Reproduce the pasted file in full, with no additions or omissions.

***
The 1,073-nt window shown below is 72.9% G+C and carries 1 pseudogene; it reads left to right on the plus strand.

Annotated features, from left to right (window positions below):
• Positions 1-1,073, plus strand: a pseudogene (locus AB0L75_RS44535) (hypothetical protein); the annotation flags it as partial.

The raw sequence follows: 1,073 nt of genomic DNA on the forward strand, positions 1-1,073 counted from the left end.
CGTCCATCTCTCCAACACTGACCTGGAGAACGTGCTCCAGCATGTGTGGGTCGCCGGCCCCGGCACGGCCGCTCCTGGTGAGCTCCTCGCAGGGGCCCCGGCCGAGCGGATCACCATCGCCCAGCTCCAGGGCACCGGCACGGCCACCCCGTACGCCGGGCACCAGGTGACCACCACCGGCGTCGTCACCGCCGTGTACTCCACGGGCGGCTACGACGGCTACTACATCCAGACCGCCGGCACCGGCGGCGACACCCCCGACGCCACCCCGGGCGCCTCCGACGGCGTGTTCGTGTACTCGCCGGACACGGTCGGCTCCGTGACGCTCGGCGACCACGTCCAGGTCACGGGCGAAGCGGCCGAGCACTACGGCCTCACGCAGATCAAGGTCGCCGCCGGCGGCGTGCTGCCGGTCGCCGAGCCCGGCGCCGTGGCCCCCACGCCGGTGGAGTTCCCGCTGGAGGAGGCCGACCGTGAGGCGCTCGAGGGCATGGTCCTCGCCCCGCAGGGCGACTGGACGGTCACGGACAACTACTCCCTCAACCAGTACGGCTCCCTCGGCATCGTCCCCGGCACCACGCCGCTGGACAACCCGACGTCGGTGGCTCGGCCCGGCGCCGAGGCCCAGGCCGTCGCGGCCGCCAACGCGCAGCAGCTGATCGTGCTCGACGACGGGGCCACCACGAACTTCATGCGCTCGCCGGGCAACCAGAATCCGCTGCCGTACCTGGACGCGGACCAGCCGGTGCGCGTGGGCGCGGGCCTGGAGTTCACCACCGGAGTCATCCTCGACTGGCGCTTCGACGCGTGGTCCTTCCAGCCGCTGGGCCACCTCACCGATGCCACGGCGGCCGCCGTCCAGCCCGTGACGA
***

The 1,073-nt window shown below is 72.9% G+C and carries 1 pseudogene; it reads left to right on the plus strand.

Annotated features, from left to right (window positions below):
• Positions 1-1,073, plus strand: a pseudogene (locus AB0L75_RS44535) (hypothetical protein); the annotation flags it as partial.

The raw sequence follows: 1,073 nt of genomic DNA on the forward strand, positions 1-1,073 counted from the left end.
CGTCCATCTCTCCAACACTGACCTGGAGAACGTGCTCCAGCATGTGTGGGTCGCCGGCCCCGGCACGGCCGCTCCTGGTGAGCTCCTCGCAGGGGCCCCGGCCGAGCGGATCACCATCGCCCAGCTCCAGGGCACCGGCACGGCCACCCCGTACGCCGGGCACCAGGTGACCACCACCGGCGTCGTCACCGCCGTGTACTCCACGGGCGGCTACGACGGCTACTACATCCAGACCGCCGGCACCGGCGGCGACACCCCCGACGCCACCCCGGGCGCCTCCGACGGCGTGTTCGTGTACTCGCCGGACACGGTCGGCTCCGTGACGCTCGGCGACCACGTCCAGGTCACGGGCGAAGCGGCCGAGCACTACGGCCTCACGCAGATCAAGGTCGCCGCCGGCGGCGTGCTGCCGGTCGCCGAGCCCGGCGCCGTGGCCCCCACGCCGGTGGAGTTCCCGCTGGAGGAGGCCGACCGTGAGGCGCTCGAGGGCATGGTCCTCGCCCCGCAGGGCGACTGGACGGTCACGGACAACTACTCCCTCAACCAGTACGGCTCCCTCGGCATCGTCCCCGGCACCACGCCGCTGGACAACCCGACGTCGGTGGCTCGGCCCGGCGCCGAGGCCCAGGCCGTCGCGGCCGCCAACGCGCAGCAGCTGATCGTGCTCGACGACGGGGCCACCACGAACTTCATGCGCTCGCCGGGCAACCAGAATCCGCTGCCGTACCTGGACGCGGACCAGCCGGTGCGCGTGGGCGCGGGCCTGGAGTTCACCACCGGAGTCATCCTCGACTGGCGCTTCGACGCGTGGTCCTTCCAGCCGCTGGGCCACCTCACCGATGCCACGGCGGCCGCCGTCCAGCCCGTGACGA